The Black Stars sniffed an unlikely point against Portugal, as Inaki Williams lurked in the shadows, ready to pounce on the careless Diogo Costa, but the Ajax sensation Kudus offered a more ruthless edge to the delight of both a nation and continent.
Suddenly a wave of African momentum has swept across Qatar: Morocco’s tenacity to expose cracks in a statuesque Belgium, Cameroon’s determination and fight to claw back a deficit for a point over Serbia and now Ghanaian precision to move to the brink of qualification for the last 16.
It was raw, agricultural football at times, but in a tournament of this magnitude, try persuading this fanbase why that matters.
The lowest-ranked side entering the tournament, Otto Addo leaned heavily on a simple gameplan: Get it in the mixer.
Assistant coach and former Aston Villa and Middlesbrough midfielder George Boateng revealed as much: “We’ve got people who can head a ball, but we will try again to service the box with as many as we can, it’s really important for us. We know with set-pieces we are dangerous and they will struggle with that.”
That they did. But the toil and selfless work of Inaki Williams should not be forgotten amid the glorious and tantalising delivery from Jordan Ayew. The Athletic Club forward resembled a bumper car at the dodgems throughout the contest; retaining possession down the flanks long enough for the Black Stars to shuffle into the final third and flood the box with white shirts, just as Boateng outlined.
There was subtle craft to the gameplan too, with the colossal Daniel Amartey firing off five accurate long balls from as many attempts that resembled frozen rope in their accuracy.
Mohammed Salisu bundled home the opener against the run of play, with Ayew’s impeccable touch sparking chaos inside the South Korea box.
It gifted Ghana validation and Ayew refused to resist subsequent opportunities to swing the ball into the area. The Crystal Palace forward’s Beckham-esque delivery produced a second 10 minutes later; Kudus gambling and then adding finesse with the finish that barely brushed his eyebrows as the ball fizzed past Kim Seung-Gyu.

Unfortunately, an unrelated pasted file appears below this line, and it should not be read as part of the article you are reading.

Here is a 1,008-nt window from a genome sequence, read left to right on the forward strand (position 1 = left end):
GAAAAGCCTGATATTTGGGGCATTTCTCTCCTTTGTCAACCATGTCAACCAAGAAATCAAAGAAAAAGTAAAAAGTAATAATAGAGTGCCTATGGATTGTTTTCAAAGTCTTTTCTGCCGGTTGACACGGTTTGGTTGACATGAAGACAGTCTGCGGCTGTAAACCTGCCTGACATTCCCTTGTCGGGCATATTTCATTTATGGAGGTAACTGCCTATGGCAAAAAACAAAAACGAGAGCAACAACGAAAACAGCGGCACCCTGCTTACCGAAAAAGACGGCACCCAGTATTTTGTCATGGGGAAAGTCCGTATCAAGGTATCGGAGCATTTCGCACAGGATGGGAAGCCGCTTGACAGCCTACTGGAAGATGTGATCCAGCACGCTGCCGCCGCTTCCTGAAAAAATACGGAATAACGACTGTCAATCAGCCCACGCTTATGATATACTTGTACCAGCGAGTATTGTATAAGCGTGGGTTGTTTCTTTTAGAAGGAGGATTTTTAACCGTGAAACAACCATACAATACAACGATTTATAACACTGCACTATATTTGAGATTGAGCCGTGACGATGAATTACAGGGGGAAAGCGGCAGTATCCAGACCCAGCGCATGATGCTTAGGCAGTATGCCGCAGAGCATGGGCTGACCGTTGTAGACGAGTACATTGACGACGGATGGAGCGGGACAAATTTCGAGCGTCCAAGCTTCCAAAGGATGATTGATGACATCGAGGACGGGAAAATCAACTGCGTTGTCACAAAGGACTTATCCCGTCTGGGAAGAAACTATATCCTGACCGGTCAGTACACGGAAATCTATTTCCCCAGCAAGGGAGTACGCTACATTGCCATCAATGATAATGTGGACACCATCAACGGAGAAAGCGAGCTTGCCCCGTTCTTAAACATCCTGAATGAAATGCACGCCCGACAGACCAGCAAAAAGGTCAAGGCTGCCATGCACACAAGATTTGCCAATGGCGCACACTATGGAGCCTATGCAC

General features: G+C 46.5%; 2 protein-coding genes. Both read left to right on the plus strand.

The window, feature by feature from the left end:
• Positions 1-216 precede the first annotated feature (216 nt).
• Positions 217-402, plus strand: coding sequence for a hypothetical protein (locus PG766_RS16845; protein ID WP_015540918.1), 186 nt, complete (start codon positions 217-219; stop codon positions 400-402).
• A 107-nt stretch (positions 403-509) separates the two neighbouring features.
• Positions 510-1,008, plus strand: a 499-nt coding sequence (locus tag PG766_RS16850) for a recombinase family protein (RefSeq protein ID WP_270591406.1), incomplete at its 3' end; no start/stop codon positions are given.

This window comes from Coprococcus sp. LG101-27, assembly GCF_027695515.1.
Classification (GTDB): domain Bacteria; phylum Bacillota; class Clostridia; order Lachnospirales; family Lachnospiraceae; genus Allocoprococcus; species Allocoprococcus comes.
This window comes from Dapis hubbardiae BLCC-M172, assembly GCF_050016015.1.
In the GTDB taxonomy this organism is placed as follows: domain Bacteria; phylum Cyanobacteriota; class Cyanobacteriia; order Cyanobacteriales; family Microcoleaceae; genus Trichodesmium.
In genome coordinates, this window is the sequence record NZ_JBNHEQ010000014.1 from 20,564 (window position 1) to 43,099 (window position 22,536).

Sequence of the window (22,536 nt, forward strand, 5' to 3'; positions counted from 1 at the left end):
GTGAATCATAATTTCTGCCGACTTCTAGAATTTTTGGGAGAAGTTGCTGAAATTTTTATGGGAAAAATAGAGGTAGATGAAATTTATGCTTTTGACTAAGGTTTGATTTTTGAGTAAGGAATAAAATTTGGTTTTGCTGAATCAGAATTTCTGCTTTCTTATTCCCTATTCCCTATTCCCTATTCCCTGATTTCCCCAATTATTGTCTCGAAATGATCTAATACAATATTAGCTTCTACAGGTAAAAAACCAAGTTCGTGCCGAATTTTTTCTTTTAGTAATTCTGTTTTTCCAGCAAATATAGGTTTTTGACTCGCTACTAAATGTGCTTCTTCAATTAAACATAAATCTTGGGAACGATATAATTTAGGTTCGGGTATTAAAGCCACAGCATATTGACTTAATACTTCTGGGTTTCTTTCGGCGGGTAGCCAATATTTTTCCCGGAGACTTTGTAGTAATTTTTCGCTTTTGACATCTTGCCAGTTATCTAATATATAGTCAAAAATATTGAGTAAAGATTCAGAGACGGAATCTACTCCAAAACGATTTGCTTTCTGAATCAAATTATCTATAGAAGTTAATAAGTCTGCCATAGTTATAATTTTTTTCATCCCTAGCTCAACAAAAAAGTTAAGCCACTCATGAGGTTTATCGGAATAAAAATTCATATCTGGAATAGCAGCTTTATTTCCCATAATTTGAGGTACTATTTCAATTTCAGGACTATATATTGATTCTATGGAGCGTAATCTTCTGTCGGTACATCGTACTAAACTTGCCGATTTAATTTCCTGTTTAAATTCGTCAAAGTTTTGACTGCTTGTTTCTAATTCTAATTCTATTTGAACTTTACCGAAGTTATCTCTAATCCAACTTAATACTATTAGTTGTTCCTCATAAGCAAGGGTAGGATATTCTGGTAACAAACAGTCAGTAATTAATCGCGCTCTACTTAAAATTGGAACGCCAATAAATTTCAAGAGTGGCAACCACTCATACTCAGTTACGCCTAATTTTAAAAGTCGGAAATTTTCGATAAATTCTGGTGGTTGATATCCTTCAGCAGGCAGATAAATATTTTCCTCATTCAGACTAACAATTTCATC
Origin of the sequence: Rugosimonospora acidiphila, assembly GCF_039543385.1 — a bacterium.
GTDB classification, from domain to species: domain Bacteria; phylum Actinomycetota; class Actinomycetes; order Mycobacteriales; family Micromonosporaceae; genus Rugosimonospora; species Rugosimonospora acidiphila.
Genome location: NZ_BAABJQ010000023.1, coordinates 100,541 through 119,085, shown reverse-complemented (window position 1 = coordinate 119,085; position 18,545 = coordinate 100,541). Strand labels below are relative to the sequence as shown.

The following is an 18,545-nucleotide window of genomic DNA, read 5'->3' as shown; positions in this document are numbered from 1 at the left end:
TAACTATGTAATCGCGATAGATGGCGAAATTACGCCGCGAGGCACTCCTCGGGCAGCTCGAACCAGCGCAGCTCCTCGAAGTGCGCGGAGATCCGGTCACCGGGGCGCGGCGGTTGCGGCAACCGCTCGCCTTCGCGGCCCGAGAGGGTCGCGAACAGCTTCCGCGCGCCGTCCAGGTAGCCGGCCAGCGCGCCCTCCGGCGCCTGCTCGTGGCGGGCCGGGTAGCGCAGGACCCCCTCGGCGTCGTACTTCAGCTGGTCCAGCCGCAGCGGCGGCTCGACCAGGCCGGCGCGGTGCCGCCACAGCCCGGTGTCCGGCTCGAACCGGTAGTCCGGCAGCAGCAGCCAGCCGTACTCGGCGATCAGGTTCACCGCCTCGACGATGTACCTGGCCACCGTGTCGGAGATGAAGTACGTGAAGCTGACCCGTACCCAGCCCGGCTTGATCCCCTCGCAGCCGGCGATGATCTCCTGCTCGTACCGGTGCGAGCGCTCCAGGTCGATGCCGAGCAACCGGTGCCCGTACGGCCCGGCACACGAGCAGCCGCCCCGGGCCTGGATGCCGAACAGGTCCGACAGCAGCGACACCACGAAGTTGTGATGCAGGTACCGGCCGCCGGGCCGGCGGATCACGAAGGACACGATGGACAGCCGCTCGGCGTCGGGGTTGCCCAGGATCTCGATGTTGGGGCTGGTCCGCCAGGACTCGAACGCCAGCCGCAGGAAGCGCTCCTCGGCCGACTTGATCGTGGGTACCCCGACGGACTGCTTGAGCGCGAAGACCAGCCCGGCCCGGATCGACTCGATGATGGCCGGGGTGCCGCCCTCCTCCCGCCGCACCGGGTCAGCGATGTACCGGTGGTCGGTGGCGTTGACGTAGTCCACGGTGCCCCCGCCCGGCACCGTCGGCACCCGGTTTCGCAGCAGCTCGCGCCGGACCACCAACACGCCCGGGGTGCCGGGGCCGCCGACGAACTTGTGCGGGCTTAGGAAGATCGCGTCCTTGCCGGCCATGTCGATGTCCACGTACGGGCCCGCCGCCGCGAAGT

But just as Ghana proudly admired their work, a vulnerability emerged after revealing a shortcut to success on this grandest of stages. Paulo Bento adopted the blueprint as the Taeguk Warriors did their best impression as the second half resumed, leaning on the aerial prowess of Cho Gue-Sung.
Firstly through Lee Kang-In’s irresistible cross from the left channel, then three minutes later as the Jeonbuk Hyundai Motors forward climbed high to bludgeon Kim Jin-Su’s chipped cross past Lawrence Ati-Zigi. It was a predatory centre-forward finish that Didier Drogba, watching on from the BBC studio, would have been proud of.
If Salisu urged caution during his celebration after the opener, then there was no such caution as the Taeguk Warriors pulled level, revelling in the chaotic scenes. They included a roaring Bento racing out of the dugout to celebrate, reminiscent of his compatriot Jose Mourinho’s dance down the Old Trafford touchline.
But just as others started to lose their heads, Kudus kept his. Williams’ wild finish barely altered the trajectory of the ball. His embarrassment was saved by Kudus, who added a serene touch to an otherwise breathtakingly crazy match, burying the ball low past Kim.
A defeat away from exiting the tournament, Ghana now have an opportunity at revenge 12 years in the making. It will be Uruguay and Luis Suarez, the ultimate villain, following his handball clearance in the 2010 World Cup quarter-final, for a place in the last 16. The Black Stars must thank Kudus and his composure for bringing them closer to redemption.
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